The Fourth Estate will always be an essential counterweight to government. But, since Donald Trump was elected in 2016, we’ve been so focused on stopping an executive branch from pressing the press to support an administration's agenda — either by belittling journalists or threatening to arrest them for doing their jobs — that we’ve ignored the ways that it affects and influences other Estates, and not necessarily through its reporting.
That is, we have news personalities-cum-reporters who are influencing government policy — and not telling us about it until it’s too late.
The United States has fostered an incredible closeness between the Second Estate — which in 2021 and 2022 would be political leaders — and the Fourth Estate. About a year ago, an Axios reporter had to be reassigned because she was dating one of President Biden’s press secretaries. Last year, James Bennet, the former editorial page editor of the New York Times and brother of Colorado Senator and 2020 Presidential candidate Michael Bennet, had to recuse himself publicly from the Gray Lady’s endorsement process. In 2013, the Washington Post reported at least eight marriages between Obama officials and established journalists.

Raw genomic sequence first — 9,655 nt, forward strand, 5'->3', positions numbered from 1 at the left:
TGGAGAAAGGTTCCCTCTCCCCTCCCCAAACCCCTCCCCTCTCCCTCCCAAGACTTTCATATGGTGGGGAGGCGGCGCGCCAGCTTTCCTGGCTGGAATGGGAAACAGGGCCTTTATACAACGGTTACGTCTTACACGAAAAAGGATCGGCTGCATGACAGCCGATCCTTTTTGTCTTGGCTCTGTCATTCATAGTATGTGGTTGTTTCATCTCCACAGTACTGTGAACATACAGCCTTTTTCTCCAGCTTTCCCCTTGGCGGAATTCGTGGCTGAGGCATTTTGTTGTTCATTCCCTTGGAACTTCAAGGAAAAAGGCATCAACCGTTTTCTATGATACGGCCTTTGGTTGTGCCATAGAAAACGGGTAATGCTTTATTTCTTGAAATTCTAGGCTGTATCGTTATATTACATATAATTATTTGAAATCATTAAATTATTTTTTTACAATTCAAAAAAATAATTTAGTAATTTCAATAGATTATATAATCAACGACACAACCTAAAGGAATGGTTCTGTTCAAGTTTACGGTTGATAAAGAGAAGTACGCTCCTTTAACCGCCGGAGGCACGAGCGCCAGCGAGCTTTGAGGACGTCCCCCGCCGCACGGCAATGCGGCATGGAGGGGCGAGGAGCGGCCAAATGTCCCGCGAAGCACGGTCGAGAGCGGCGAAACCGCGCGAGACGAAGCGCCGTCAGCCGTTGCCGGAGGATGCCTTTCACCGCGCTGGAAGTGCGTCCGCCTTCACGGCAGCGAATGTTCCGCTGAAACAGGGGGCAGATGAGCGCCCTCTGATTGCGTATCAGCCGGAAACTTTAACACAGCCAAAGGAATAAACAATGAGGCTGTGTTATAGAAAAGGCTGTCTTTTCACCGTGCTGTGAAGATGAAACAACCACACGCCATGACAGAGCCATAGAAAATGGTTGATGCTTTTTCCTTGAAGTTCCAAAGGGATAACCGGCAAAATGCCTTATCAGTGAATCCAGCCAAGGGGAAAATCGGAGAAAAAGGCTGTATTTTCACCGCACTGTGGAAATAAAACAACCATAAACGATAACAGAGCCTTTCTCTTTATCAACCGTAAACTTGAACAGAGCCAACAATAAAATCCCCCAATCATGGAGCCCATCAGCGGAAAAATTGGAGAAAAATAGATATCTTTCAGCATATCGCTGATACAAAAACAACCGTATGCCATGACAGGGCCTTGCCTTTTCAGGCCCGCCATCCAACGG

To be clear, there aren’t any accusations that anyone just mentioned engaged in anything other than ethical behavior. But I, for one, don’t believe that James and Michael Bennet didn’t discuss Michael’s campaign. I don’t think the Axios reporter and her West Wing-employed boyfriend — or any journalists and their federally employed spouses, for that matter — didn’t share facts that the public will never know. Such is the nature of family and intimacy.
And as long as those conversations don’t affect the coverage of any news events, there’s nothing specifically, technically wrong with them. But that doesn’t mean that they aren’t damaging.
As these stories show, when we don’t know about these advisor roles, at least not until someone other than the journalist in question exposes them, it causes a further erosion of trust in news media.
What’s foolish about the Cuomo, Ingraham, Hannity, and Lemon improprieties is that they don't necessarily need to be the problem they’ve become. Cuomo’s show contained opinion content like 46 percent of CNN’s programming. An active debate rages on as to whether Fox News is all opinion and whether or not it can rightly even be called opinion journalism since its shows are so studded with inaccuracies and lies.